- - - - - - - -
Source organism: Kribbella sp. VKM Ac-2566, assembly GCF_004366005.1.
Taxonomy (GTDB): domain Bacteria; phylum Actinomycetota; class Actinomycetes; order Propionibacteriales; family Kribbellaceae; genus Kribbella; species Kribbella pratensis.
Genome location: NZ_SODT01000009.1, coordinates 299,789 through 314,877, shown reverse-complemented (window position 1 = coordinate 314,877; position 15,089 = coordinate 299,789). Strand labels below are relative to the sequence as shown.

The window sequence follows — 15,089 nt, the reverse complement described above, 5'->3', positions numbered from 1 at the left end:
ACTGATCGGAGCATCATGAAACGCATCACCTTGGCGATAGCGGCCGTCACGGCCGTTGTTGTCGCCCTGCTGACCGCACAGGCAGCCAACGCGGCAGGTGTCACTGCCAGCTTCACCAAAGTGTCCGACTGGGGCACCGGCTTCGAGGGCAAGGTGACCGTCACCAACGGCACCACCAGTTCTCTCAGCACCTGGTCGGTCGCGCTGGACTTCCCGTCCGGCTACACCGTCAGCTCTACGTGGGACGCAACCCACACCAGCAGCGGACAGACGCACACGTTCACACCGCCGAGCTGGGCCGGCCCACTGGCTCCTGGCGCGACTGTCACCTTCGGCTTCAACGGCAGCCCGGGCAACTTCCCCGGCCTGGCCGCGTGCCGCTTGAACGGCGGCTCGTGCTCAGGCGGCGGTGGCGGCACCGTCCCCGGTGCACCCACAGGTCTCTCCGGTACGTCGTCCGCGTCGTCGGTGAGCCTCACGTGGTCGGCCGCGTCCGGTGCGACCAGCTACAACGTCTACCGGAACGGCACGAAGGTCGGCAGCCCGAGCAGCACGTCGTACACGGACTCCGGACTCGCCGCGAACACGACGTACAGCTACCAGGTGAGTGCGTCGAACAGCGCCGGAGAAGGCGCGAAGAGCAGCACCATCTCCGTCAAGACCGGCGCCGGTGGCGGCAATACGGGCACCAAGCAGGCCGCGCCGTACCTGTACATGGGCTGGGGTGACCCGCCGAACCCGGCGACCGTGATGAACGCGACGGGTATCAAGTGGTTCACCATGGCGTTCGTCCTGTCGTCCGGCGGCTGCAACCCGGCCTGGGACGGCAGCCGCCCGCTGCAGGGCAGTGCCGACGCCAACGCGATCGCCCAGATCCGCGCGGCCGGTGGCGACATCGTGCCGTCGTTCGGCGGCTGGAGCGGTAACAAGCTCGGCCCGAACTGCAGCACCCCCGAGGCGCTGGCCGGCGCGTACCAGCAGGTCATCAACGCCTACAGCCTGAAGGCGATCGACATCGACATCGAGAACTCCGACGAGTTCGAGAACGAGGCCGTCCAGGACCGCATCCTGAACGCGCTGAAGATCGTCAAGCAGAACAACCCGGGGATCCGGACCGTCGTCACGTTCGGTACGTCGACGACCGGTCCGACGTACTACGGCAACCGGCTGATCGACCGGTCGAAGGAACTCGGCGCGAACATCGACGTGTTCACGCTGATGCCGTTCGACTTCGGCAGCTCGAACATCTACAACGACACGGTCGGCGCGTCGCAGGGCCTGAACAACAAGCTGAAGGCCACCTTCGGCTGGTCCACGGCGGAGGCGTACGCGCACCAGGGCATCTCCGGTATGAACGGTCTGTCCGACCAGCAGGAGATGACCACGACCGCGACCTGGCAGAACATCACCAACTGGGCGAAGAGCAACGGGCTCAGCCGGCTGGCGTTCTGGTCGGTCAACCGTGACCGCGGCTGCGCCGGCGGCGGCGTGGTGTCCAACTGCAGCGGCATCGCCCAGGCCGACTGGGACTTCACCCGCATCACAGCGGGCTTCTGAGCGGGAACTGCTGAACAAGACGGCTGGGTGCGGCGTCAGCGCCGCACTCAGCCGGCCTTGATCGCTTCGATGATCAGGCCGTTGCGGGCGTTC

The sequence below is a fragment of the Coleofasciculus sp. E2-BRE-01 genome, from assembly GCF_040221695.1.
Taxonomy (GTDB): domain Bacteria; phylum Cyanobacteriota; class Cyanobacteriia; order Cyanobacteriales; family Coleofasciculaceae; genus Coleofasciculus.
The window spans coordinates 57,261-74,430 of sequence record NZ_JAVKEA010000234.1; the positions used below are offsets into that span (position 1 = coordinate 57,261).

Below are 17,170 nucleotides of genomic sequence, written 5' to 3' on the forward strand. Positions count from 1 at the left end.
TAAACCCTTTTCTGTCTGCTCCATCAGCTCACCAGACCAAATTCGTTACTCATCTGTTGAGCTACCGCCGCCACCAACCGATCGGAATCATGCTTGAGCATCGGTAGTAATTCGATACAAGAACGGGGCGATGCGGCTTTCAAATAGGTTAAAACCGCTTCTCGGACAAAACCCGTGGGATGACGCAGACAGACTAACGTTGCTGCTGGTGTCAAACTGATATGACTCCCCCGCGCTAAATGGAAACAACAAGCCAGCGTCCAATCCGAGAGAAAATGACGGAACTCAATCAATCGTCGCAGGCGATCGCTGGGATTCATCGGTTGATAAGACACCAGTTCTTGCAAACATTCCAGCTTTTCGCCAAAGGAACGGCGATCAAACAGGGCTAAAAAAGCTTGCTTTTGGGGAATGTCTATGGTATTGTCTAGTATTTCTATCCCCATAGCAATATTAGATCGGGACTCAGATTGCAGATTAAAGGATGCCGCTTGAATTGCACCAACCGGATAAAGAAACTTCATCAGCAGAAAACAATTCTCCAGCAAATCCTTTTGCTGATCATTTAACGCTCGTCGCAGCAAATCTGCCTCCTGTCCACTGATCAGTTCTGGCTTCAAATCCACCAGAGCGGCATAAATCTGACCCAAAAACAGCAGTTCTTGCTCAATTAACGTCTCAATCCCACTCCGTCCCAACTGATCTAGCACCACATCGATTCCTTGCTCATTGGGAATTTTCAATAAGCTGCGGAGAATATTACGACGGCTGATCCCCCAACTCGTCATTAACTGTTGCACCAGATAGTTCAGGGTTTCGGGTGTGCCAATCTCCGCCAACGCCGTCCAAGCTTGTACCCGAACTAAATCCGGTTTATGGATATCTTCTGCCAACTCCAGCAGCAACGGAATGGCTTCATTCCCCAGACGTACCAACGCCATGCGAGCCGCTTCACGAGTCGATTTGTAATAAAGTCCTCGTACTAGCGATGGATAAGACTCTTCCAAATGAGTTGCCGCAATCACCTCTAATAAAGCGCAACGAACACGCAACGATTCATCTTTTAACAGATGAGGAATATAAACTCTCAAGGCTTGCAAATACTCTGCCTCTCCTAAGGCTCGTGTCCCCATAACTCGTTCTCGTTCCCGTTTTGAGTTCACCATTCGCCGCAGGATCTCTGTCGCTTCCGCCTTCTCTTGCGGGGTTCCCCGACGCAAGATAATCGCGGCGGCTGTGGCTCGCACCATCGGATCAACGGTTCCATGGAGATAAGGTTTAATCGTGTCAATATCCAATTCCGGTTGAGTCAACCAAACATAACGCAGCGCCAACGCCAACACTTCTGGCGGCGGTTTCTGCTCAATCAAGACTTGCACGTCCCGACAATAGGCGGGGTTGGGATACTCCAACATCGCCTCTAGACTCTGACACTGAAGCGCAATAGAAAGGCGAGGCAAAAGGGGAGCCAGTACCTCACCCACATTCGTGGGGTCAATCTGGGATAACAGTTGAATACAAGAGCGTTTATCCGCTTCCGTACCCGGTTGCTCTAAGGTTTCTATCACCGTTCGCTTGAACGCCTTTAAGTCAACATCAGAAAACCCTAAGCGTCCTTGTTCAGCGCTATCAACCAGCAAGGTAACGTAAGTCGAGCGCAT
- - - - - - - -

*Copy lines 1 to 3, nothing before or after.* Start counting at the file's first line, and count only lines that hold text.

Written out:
Source organism: Kribbella sp. VKM Ac-2566, assembly GCF_004366005.1.
Taxonomy (GTDB): domain Bacteria; phylum Actinomycetota; class Actinomycetes; order Propionibacteriales; family Kribbellaceae; genus Kribbella; species Kribbella pratensis.
Genome location: NZ_SODT01000009.1, coordinates 299,789 through 314,877, shown reverse-complemented (window position 1 = coordinate 314,877; position 15,089 = coordinate 299,789). Strand labels below are relative to the sequence as shown.